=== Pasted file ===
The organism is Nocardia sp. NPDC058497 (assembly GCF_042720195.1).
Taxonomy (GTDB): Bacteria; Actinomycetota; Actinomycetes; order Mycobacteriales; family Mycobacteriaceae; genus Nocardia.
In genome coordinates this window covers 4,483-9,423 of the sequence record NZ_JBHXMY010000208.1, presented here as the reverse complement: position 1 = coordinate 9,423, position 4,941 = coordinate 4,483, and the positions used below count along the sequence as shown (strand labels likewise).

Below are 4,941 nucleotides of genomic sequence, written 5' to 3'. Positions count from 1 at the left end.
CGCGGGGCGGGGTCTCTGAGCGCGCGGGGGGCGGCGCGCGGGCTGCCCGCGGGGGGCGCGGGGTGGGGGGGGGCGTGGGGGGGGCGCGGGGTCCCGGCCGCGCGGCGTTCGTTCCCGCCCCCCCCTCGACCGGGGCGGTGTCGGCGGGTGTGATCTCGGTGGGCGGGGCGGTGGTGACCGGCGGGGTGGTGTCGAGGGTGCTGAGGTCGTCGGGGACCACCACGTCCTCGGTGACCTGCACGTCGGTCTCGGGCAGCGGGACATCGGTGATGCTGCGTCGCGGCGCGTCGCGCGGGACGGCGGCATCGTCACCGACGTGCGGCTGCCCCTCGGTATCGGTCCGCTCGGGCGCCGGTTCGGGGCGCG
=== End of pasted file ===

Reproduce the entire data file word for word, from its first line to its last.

The organism is Nocardia sp. NPDC058497 (assembly GCF_042720195.1).
Taxonomy (GTDB): Bacteria; Actinomycetota; Actinomycetes; order Mycobacteriales; family Mycobacteriaceae; genus Nocardia.
In genome coordinates this window covers 4,483-9,423 of the sequence record NZ_JBHXMY010000208.1, presented here as the reverse complement: position 1 = coordinate 9,423, position 4,941 = coordinate 4,483, and the positions used below count along the sequence as shown (strand labels likewise).

Below are 4,941 nucleotides of genomic sequence, written 5' to 3'. Positions count from 1 at the left end.
CGCGGGGCGGGGTCTCTGAGCGCGCGGGGGGCGGCGCGCGGGCTGCCCGCGGGGGGCGCGGGGTGGGGGGGGGCGTGGGGGGGGCGCGGGGTCCCGGCCGCGCGGCGTTCGTTCCCGCCCCCCCCTCGACCGGGGCGGTGTCGGCGGGTGTGATCTCGGTGGGCGGGGCGGTGGTGACCGGCGGGGTGGTGTCGAGGGTGCTGAGGTCGTCGGGGACCACCACGTCCTCGGTGACCTGCACGTCGGTCTCGGGCAGCGGGACATCGGTGATGCTGCGTCGCGGCGCGTCGCGCGGGACGGCGGCATCGTCACCGACGTGCGGCTGCCCCTCGGTATCGGTCCGCTCGGGCGCCGGTTCGGGGCGCG